"Service Engine Soon"

Yesterday, when I picked up my car from the hospital valet the “Service Engine Soon” light came on. So I checked the car’s computerized vehicle status and it said all system are OK.

I do plan to bring the car to a mechanic when my husband gets out of the hospital, actually the ER where he has been for over two days, waiting to get a hospital bed. However, is it safe to drive it between now and then.

It all depends on your car. We don’t know the history or how well it has performed.

However, when my light goes on I usually end up driving it for a fee days before I have the time to get it looked at. So far nothing serious has happened.

1 Like

It could just be the oil change light, no big deal. Check your manual but there is probably a more severe warning that could signal low engine oil or other serious problem.

1 Like

Stop by a part store. They’ll often read the code for you.

Often it’s a lose gas cap

1 Like

Almost never does it indicate a serious problem that needs to be taken care of immediately. Most part stores will pull the code and somewhat explain it for free. After pulling the code I’ve driven for 6 months or more with it on.

1 Like

Take some electrical tape and cover it up.

1 Like

I did that to my 84 Dodge Daytona (the worst car I have ever owned). The “turbo limited” light came on, but the turbo was never limited. So I taped over it.

My dad did it to a vehicle once

The twin to that Daytona was the Chrysler Laser. Two people I used to work with had those and we all 3 had the same problems - tach quit working…power limited light came on…clutch cable broke just after 12,000 miles (and out of warranty). One guy had the odometer break. He said he’d eventually fix it. They were fun as hell to drive, but they just weren’t put together very well.

I think it was a 70’s Chevy pick up that dad did something so it could still run in leaded gasoline that made the light come on.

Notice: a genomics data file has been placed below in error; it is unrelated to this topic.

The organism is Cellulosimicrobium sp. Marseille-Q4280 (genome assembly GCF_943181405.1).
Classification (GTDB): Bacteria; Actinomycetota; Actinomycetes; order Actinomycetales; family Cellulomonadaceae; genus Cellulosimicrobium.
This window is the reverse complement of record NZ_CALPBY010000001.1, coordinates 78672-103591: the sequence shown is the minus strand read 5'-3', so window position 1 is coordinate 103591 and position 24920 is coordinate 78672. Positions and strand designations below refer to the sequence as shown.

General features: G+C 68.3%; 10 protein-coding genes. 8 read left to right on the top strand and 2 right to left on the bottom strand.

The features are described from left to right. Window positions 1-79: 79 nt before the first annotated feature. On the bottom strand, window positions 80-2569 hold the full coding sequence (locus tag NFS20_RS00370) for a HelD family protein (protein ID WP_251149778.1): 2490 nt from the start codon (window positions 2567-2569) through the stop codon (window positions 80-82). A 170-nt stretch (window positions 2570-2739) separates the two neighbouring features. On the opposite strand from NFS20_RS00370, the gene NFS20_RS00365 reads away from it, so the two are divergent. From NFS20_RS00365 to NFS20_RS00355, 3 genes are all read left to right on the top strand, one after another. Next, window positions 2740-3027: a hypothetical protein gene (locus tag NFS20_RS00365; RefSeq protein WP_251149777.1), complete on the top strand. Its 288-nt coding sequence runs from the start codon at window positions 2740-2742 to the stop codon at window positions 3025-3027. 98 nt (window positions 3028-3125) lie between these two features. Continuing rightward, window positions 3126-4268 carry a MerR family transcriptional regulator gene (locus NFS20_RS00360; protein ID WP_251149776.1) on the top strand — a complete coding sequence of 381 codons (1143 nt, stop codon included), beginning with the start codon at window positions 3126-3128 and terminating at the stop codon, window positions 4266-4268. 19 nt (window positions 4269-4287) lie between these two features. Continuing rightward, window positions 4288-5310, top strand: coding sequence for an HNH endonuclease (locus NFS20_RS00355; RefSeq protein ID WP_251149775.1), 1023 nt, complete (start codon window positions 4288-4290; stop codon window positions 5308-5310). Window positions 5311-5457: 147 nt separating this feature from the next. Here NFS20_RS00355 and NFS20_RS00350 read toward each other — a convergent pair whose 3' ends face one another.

If the light is red or flashing red or yellow, don’t drive it. If it’s just yellow, your safe to drive it.

1 Like

Almost every time I’ve seen a check engine light, it was due to the gas cap.

Many cars ago, I had that issue. The gas cap would trigger it. What a pain.

This is common but with so many sensors it is hard to tell without a scan. The light came on my car the other day, it was catalyst was not performing. It could be a faulty sensor or bad cat. I cleared the code and rolled on. That was about 2,000 miles ago since I cleared the code and it hasn’t come back on yet.

For those that care, you can buy a $15 (use to be about $8 but inflation happened) OBD2 ELM327 bluetooth or wifi code reader on Amazon, Walmart, or Ebay. Use the free Torque app on your phone and you read all the sensors on your car and read and clear codes. I have one in all my cars. My truck started acting up one day, in lieu of calling a tow, I scanned it to find out what was wrong. It was the Throttle Position Sensor. I limped it about 3 miles to a parts store and over paid for the sensor (about $60 B&M or $20 on Rock Auto) and swapped it out. Less than 5 minutes and I was back on the road again. Growing up driving crappy vehicles, I was no stranger to a quick roadside repair.

1 Like

This topic was automatically closed 3 days after the last reply. New replies are no longer allowed.